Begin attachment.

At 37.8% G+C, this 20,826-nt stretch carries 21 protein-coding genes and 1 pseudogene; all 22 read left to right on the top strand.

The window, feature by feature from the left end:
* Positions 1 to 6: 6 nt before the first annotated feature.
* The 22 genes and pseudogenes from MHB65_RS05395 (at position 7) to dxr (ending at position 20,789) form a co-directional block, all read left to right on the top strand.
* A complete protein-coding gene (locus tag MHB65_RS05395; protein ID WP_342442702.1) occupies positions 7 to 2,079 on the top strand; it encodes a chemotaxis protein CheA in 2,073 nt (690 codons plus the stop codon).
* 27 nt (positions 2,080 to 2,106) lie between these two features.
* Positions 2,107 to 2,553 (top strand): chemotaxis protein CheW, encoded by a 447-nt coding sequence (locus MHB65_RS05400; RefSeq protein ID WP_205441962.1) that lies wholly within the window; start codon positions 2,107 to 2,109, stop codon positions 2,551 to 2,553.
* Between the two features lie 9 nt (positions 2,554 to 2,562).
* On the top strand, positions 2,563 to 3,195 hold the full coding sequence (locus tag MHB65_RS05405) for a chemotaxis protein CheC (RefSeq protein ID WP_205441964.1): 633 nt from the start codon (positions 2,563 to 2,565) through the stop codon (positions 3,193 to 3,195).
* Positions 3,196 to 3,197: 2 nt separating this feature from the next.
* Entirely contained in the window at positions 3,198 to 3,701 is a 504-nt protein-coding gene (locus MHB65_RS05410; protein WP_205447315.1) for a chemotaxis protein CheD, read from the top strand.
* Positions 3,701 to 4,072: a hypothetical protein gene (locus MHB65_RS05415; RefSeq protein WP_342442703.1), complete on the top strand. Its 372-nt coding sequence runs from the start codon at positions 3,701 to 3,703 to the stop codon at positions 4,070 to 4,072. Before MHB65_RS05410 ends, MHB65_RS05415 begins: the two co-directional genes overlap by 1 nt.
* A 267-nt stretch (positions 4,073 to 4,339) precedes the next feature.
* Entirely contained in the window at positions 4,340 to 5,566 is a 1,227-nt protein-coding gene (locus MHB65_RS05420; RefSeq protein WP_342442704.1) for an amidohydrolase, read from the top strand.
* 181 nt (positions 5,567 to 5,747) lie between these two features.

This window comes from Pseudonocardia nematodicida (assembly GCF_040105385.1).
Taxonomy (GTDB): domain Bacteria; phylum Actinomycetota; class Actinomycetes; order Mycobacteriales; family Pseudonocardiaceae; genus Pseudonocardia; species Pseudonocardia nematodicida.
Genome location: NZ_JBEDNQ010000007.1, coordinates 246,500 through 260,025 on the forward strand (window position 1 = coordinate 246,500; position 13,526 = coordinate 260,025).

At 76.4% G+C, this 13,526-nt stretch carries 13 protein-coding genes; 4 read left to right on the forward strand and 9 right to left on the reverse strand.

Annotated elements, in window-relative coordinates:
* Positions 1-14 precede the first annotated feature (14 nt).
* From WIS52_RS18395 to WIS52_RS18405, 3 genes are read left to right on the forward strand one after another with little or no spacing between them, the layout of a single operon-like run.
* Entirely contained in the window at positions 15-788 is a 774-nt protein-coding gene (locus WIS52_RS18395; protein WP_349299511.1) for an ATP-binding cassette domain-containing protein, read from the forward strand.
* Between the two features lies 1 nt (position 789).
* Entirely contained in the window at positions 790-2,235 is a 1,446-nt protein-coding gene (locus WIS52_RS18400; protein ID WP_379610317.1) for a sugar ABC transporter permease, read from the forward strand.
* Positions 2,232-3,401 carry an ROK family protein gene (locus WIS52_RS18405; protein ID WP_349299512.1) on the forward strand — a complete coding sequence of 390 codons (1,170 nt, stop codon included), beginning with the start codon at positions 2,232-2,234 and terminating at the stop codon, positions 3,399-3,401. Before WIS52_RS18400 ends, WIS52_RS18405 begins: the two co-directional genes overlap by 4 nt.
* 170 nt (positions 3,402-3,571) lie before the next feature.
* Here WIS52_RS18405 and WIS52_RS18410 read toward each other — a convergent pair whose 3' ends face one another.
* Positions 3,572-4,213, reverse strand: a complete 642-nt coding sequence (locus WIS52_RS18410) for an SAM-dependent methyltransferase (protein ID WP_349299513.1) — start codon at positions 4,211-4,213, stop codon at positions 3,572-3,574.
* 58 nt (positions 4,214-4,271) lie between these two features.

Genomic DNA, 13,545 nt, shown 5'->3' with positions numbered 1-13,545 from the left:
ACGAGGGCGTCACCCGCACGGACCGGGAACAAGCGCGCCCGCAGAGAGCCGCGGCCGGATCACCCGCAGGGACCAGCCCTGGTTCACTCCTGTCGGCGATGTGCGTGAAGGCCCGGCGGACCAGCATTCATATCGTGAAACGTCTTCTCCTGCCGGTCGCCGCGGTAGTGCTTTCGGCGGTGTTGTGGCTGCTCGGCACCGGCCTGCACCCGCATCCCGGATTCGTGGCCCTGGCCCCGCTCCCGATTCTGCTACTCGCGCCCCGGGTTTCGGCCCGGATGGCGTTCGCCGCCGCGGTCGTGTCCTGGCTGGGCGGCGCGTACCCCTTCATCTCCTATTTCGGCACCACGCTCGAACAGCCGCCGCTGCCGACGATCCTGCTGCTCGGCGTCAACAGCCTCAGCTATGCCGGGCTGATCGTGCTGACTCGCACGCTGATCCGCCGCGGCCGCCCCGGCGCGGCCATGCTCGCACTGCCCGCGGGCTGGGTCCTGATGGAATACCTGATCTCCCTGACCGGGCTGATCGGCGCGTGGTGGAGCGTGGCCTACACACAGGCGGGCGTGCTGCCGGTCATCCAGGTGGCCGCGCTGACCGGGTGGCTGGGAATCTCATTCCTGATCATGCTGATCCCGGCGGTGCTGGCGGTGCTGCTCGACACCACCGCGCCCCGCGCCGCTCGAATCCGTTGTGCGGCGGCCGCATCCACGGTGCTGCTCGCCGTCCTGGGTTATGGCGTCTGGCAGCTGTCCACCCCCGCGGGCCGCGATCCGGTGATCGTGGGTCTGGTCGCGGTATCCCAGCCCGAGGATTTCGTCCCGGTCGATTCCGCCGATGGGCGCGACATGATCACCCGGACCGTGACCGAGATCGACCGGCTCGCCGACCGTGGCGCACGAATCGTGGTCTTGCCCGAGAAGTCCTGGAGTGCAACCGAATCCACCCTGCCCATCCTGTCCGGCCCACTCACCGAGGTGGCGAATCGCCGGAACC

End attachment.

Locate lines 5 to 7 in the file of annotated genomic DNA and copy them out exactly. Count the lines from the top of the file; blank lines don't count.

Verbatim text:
* A complete protein-coding gene (locus tag MHB65_RS05395; protein ID WP_342442702.1) occupies positions 7 to 2,079 on the top strand; it encodes a chemotaxis protein CheA in 2,073 nt (690 codons plus the stop codon).
* 27 nt (positions 2,080 to 2,106) lie between these two features.
* Positions 2,107 to 2,553 (top strand): chemotaxis protein CheW, encoded by a 447-nt coding sequence (locus MHB65_RS05400; RefSeq protein ID WP_205441962.1) that lies wholly within the window; start codon positions 2,107 to 2,109, stop codon positions 2,551 to 2,553.